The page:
Serart, Serart (Serjical Strike Records)
Many artists, once they reach the "safety zone" of having secured a few million sales and an equally important fan base, decide to engage in self-indulgent activities such as side projects. Remember U2's The Passengers? No? Didn't think so.
System of a Down's lead singer Serj Tankian has teamed up with fellow Armenian Arto Tuncboyaciyan for a collision course of musical genres. The singer spotted the multi-instrumentalist, multi-talented avant-garde folk artist Arto when he performed using a Coke bottle at the 2000 Armenian Music Awards in Los Angeles. Two years later, their project Serart a contraction of their names and the first release through Serj's label Serjical Strike is as unpredictable and surprising and boundless as their use of instruments. Everything has the potential to make music.
Traditional instruments such as Arto's pockets, commonly used to make bird sounds, and "wilder" instruments like the electric guitar are only some of the tools used to make this album. Serj and Arto often depend on themselves to produce sound (though I cannot say if they fall into the traditional category or not).
The product of pure improvisation Serj claims nothing was pre-written Serart is one continuous medley of genres, crossing oceans and continents and decades. Rock, jazz, metal, Armenian, African, Chinese, Japanese music come together forming a kaleidoscope of mini sonic booms. Musical worlds collide, rebuild themselves, then explode into something unexpected and right when you least expect them to.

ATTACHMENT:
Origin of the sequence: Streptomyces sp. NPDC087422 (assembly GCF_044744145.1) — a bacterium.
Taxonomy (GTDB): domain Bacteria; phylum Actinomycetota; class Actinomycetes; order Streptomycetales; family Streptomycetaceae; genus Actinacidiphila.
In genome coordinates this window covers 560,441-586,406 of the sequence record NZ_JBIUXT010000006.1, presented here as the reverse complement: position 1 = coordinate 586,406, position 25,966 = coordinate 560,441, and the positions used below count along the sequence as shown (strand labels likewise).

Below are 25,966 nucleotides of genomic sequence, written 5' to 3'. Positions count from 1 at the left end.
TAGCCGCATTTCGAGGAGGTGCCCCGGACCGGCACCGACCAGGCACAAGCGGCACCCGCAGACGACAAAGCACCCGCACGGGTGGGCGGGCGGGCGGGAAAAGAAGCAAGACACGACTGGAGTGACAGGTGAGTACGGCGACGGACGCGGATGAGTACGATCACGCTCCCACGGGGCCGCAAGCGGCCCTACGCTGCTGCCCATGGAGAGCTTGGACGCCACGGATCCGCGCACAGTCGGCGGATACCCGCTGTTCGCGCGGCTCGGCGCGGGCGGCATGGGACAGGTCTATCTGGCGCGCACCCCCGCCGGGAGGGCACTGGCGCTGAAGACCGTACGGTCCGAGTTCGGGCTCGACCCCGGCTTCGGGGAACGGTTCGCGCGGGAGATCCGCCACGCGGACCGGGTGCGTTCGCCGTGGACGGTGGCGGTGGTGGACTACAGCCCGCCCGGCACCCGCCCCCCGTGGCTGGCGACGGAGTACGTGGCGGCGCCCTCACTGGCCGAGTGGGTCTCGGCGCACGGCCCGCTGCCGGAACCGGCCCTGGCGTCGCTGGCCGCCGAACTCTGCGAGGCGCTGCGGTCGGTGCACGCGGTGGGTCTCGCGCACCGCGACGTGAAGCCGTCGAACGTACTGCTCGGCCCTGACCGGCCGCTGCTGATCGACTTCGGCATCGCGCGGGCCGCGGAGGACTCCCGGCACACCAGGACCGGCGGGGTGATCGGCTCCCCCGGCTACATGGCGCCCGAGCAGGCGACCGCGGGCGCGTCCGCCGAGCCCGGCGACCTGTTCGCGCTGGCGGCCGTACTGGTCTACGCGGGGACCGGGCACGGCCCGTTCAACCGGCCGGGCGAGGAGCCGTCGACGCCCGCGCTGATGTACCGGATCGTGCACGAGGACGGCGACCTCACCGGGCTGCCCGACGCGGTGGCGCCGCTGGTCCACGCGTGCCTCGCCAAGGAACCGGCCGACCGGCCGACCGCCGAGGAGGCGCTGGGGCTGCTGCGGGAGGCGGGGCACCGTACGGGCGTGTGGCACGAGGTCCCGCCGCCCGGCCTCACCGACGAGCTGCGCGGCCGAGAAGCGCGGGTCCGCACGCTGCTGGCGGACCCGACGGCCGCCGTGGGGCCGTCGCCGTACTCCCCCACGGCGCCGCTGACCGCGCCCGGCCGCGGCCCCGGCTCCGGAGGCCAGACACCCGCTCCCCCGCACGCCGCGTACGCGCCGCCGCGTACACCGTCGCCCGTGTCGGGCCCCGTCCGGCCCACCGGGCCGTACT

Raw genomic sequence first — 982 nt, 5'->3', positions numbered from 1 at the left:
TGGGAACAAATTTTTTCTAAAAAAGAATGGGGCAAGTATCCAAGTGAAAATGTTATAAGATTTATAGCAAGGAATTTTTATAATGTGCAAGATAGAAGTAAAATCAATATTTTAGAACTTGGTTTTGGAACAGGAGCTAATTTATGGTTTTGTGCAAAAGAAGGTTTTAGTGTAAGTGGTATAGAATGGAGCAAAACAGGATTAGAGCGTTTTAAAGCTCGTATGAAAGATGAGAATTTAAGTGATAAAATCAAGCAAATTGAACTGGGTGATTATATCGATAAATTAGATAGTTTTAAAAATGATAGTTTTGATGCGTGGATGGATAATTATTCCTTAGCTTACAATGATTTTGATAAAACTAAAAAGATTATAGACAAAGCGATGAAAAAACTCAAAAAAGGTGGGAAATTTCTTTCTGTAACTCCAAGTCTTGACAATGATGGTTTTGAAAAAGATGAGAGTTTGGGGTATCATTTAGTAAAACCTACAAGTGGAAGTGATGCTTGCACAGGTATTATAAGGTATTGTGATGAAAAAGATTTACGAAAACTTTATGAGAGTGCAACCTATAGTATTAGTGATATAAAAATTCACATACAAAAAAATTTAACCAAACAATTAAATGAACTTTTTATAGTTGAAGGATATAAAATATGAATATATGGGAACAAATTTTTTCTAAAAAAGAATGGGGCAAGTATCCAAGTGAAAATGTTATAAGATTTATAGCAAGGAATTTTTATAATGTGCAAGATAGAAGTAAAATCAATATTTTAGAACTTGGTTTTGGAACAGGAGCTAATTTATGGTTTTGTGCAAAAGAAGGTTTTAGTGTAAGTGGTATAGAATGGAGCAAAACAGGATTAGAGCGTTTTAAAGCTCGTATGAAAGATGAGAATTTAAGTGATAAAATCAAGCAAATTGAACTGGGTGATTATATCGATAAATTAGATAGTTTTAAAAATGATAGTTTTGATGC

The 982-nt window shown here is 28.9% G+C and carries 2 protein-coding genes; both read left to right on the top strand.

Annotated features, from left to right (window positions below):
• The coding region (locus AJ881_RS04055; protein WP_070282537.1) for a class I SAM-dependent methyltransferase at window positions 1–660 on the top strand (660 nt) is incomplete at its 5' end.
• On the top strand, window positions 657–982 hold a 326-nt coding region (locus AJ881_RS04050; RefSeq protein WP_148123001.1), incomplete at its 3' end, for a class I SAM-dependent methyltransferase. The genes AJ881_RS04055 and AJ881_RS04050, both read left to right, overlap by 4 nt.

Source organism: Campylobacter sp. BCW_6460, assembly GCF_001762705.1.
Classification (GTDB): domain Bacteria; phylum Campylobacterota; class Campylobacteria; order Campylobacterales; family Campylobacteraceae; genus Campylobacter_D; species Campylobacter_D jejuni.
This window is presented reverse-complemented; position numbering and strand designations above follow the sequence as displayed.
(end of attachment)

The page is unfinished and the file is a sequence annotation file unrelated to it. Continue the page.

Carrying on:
"Devil's Wedding" is a sort of ritual African dance taking place in China by an indigenous tribe. The vibes are haunting; the spell is cast. The "sadana" (which means devil in Armenian and other languages) is repeatedly heard in the chorus, as if to call on the gods to bless this wedding of sounds. "Cinema" gives off false hints of a George Clinton sample, but it unpredictably falls into a jazz scat, then metal, before traveling to China. And that's just a few of the many genres in that one track. The rest of the album is equally unpredictable taking you on a voyage of rich sounds very often fronted by Arto, who haunts and mesmerizes with his voice from some past epoch. Serj's whispering narration on "Black Melon" is like a climax to the aforementioned wedding party. Images of post-battle desolation and the apocalypse are conjured up amid the war sounds of "Love Is the Peace."
Many of the tracks, such as "Claustrophobia," are written sorry, improvised in LA minor, the key in which many Armenian folk songs are composed, the "sad" key. This album is the soundtrack to a black-and-white film of an intellectual nature. An experimental film.
That's just it Serart is more about experimentation than improvisation. Just listen to the structured melodies. Improvisation may give the idea that, hey, they sat in a studio and played whatever took their fancy, like on "Gee-Tar." And in some instances you may believe that, but the album contains carefully arranged melodies. Beautiful "Narina," featuring vocals by Jenna Ross, is probably the most marketable track.